Kazakhstan’s latest armoured military vehicle stands up to country’s harsh winter weather

ASTANA – Kazakhstan Paramount Engineering’s (KPE) latest armoured wheeled vehicle, the Barys 6×6, recently showed it can stand up to even the harshest Kazakh winter conditions.

Barys 6×6. Photo credit: kpe.com.kz.

Barys, meaning snow leopard, is the Kazakh name for the Mbombe military vehicle designed and developed by the Paramount Group. It was recently tested in winter conditions in the Karaganda region.

In addition to the “nimble and speedy” Barys 6×6, the “larger and more powerful” Barys 8×8 model also passed its 2017 and 2018 field tests in Kazakhstan with flying colours.

“The most severe winter conditions prevailed during testing, similar to conditions found in Siberia. During this period, the temperature dropped to -45 degrees Celsius with a chill factor of -60 degrees Celsius, resulting in serious challenges to man and machine while conquering up to 750 millimetres of soft snow,” said Director of Astana’s KPE factory Johan Delport on the day and night trials, reports Paramount Group’s official website.

Paramount Group, a South Africa-based global defence and aerospace company, operates in countries in the Middle East, South America and Africa. Its joint venture KPE produces advanced armoured wheeled vehicles, such as the Arlan 4×4, Nomad 4×4, Barys 6×6 and Barys 8×8, in the country. KPE’s Astana factory has become one of the world’s most advanced military equipment factories, with a capacity of more than 200 units per year, and is part of Paramount’s global supply chain.

At the testing grounds, Chief of the General Staff of the Kazakh Armed Forces Murat Maikeyev, KPE engineers and military experts observed the vehicle demonstration.

“Our Barys 6×6 is truly a high-speed fortress on wheels,” said its test driver Murat Isenov to Caravan.kz. “I drove it across the steppe at more than 100 kilometres per hour – it was a breeze.”

Barys 6×6 meets all modern technical requirements and compares favourably with vehicles of its class, said test drive leader Assan Zhakiyanov. The vehicle carries up to 11 people, three of which are crew members, and its weight is 22 tonnes with combat gear. Its design protects against landmines, improvised explosive devices and side blasts. It allows for continuous operation in -50 degrees Celsius and a maximum speed of 110 kilometres per hour. Effective concealment from adversary forces is as simple as reducing the vehicle’s silhouette to less than 2.4 metres, given its flat bottom hull. Accordingly, “all obstacles at the site were passed effortlessly,” he said.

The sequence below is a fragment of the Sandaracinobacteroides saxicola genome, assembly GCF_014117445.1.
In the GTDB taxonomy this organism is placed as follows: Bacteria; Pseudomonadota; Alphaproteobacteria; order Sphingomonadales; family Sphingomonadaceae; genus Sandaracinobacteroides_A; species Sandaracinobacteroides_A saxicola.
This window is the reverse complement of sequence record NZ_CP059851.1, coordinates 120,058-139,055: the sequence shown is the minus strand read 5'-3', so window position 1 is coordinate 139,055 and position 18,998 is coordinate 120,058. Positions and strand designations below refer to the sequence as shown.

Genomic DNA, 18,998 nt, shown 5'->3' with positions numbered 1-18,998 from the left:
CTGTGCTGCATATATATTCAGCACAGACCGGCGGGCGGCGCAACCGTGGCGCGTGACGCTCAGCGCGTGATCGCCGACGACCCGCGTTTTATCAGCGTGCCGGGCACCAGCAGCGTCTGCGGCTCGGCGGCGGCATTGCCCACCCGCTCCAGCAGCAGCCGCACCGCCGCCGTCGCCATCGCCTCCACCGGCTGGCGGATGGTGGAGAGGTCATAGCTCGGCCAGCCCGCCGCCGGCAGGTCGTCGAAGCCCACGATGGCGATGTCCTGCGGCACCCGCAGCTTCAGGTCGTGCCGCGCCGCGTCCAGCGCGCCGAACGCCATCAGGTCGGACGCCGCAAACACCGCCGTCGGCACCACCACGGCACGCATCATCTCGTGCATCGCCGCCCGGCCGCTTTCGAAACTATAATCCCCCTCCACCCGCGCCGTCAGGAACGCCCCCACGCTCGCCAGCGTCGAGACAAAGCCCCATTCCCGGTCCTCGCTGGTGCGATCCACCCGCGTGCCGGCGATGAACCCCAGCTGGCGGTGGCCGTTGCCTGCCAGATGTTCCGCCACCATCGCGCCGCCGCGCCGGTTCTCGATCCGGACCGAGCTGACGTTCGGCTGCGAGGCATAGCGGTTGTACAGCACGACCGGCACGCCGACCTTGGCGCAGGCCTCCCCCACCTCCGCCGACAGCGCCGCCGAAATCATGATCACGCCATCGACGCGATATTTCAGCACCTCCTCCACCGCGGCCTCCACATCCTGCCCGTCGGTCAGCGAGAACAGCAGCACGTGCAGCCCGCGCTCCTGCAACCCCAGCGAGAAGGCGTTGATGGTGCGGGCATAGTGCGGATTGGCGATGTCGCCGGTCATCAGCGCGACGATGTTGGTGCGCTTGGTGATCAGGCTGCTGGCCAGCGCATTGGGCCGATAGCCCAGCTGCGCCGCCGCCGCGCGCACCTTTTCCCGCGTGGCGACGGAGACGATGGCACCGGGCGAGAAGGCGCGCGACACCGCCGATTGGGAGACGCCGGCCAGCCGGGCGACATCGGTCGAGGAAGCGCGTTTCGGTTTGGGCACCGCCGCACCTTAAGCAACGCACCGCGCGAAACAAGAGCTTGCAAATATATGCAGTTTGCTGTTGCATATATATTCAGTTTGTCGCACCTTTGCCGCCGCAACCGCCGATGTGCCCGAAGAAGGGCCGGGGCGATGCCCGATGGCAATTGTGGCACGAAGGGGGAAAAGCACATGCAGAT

Maikeyev emphasised that vehicles commissioned by the Kazakh Armed Forces must be distinguished by their convenience, efficiency, reliability and ease of use.

“We have always prioritised preserving the life of personnel, our army’s main asset. The manufacturer’s introduction of features such as the use of mine-resistant ambush-protected (MRAP) technology, is a great direction to move toward,” he said, noting the vehicle’s STANAG 4569 mine protection level of three and ability to withstand 7.62 calibre bullets.

Kazakhstan’s military introduced its first Arlans, another in-demand KPE vehicle, in August 2016 and ordered another batch in May 2018. In November, KPE delivered Arlans to the Kazakh Special Forces and will additionally supply Kazakhstan’s Barys 6×6 and 8×8 vehicle order in the near future.

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